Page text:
That the current CDF is a bad teacher as regards both teaching skills and mastery of its subject, theology, has long been apparent. A group of leading European theologians led by the eminent Peter Hünermann, has issued a timely call for its reform (as another group, including Joseph Ratzinger, did back in the 1960s). The reform concerns not only its procedures, which have sometimes amounted to pure skullduggery, but its theological basis. Theological maturity, and participation in the processes of theological thinking, dialogue and research, is what is demanded of the CDF. They are asked to choose to be neighbors to theologians, not hostile invigilators. But such a reform would no doubt entail cashiering the entire present staff of the corrupt and incompetent Congregation, so it will be hotly resisted. Paul VI's charter for a reformed CDF, issued on the last day of the Council, has been ignored.
These forty priests have to earn their living. They diligently trawl through theological publications in search of dangerous errors. The publications are read diagonally, not in depth, since the readers are not out to learn theology or acquire new ideas, but rather to diagnose diseases, for the treatment of which they themselves are the accredited specialists. If they allowed themselves to enjoy the publications they plow through they would not be doing their job.
But vigilant reading is not enough. They must also produce a quota of reports and documents to show that their office is not an idle one, but a precious organ of the Church. So before they set off on their expensive summer vacations, they issue an important-looking statement on a topic alleged to have caused confusion and to be in need of clarification. Now since they have done no real theological study recently, and since they have no particular gift for theology anyway, they have no new or fresh teaching to offer. In such cases, the best thing is to recycle some tried and trusted number. They reach back to 2000, when they issued statements on the status of the Protestant churches. What better idea than to repeat those statements? And they suppose that this will go down well with their former Prefect, still their boss.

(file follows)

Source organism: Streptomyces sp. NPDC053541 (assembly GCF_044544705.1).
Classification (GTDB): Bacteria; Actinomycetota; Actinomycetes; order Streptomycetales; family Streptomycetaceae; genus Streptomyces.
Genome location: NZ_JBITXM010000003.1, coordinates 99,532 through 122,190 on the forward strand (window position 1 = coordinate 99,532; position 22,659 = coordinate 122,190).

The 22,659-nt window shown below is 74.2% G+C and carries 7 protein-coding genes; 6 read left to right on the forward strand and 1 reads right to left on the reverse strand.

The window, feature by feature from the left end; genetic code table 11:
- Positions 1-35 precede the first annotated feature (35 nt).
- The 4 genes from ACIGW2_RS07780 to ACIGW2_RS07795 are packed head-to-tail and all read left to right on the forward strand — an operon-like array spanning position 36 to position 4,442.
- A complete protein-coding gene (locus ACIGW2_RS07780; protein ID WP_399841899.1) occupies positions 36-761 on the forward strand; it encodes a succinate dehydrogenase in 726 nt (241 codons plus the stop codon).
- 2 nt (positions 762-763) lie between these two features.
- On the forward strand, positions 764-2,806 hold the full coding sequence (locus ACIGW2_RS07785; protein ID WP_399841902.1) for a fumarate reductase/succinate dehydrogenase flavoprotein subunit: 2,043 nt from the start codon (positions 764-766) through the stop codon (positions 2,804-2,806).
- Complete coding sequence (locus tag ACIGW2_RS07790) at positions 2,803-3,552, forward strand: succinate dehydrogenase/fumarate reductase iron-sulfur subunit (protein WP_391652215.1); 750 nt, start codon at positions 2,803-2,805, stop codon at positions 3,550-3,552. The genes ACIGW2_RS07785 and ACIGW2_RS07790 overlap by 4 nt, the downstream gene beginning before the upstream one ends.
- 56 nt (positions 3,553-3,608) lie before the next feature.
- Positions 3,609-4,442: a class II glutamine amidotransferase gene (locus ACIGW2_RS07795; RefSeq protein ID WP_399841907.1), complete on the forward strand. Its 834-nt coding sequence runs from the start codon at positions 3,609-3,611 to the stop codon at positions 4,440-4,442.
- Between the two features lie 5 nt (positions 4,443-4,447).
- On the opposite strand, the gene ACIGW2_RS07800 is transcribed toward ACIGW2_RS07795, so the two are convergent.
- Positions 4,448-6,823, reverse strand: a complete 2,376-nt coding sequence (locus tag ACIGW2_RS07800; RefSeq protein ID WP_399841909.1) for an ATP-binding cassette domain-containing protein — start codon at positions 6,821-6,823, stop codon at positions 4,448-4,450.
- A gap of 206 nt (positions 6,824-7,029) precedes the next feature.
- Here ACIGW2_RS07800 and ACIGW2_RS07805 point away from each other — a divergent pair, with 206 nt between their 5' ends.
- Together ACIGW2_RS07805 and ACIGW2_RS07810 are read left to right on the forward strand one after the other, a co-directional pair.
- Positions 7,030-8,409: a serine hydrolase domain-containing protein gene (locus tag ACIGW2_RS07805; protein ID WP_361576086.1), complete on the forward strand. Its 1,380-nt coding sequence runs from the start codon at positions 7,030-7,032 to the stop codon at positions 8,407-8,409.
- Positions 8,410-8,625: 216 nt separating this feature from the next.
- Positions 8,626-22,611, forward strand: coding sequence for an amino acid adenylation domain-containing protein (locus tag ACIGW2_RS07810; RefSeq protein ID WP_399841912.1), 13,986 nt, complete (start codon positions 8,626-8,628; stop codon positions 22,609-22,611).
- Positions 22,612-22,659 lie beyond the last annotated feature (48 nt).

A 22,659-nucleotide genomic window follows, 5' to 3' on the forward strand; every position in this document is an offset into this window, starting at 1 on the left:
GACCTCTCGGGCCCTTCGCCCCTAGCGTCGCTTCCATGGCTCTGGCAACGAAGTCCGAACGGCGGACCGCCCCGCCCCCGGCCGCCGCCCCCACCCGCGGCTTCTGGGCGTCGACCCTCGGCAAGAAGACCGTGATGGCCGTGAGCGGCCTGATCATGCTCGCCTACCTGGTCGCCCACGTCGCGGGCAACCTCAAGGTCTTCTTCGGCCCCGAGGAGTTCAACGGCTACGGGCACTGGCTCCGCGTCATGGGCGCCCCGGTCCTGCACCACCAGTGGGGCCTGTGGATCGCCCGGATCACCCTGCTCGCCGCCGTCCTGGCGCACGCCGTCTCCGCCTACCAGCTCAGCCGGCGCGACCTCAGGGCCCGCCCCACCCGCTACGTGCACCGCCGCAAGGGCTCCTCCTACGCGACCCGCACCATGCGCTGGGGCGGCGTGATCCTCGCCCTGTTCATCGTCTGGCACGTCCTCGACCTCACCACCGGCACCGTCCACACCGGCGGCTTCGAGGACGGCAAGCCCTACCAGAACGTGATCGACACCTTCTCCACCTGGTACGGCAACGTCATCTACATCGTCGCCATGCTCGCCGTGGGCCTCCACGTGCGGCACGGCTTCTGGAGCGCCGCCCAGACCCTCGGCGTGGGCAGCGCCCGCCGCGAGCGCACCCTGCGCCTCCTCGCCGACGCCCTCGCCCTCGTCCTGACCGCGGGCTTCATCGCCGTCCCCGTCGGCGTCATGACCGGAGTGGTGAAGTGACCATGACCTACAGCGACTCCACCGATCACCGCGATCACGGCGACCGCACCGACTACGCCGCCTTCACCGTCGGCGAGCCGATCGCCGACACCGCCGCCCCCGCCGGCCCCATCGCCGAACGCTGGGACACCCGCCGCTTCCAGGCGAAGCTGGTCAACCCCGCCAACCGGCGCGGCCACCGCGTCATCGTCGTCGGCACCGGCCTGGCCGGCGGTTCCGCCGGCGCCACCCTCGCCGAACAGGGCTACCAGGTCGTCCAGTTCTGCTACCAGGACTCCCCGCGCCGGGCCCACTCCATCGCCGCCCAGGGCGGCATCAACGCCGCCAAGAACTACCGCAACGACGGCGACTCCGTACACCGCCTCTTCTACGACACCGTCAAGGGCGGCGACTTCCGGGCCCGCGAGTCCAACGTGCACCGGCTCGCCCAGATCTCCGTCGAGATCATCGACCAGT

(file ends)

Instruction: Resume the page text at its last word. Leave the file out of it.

And so the ‘objective truth’ is trotted out, in the glorious old dubia et responsa format beloved of the old Holy Office. Unfortunately, the resulting document is not long enough, so to avoid the impression of skimpiness they produce as well a longer note commenting on it. The note adds nothing, except to swipe at theologians guilty of sustaining the alleged confusions. The only one named is Leonardo Boff, condemned by them about twenty years ago. Strange that in all their trawling through theological literature they have come up with no new names. They seem to be stuck in the rut of a few obsessive ideas and references, unable to relate to a wider field of interlocutors. In any case, the supplementary note is published on the Vatican website in Italian – no need to translate it – and now the CDF team can happily set off on their well-deserved holidays. It does not worry them that they have dumped an ecumenical stink-bomb that will nauseate the nostrils of Christians everywhere. (Outrage was expressed on their behalf by Cardinals Kasper and Lehmann, the latter accusing the CDF of trying to start a religious war.)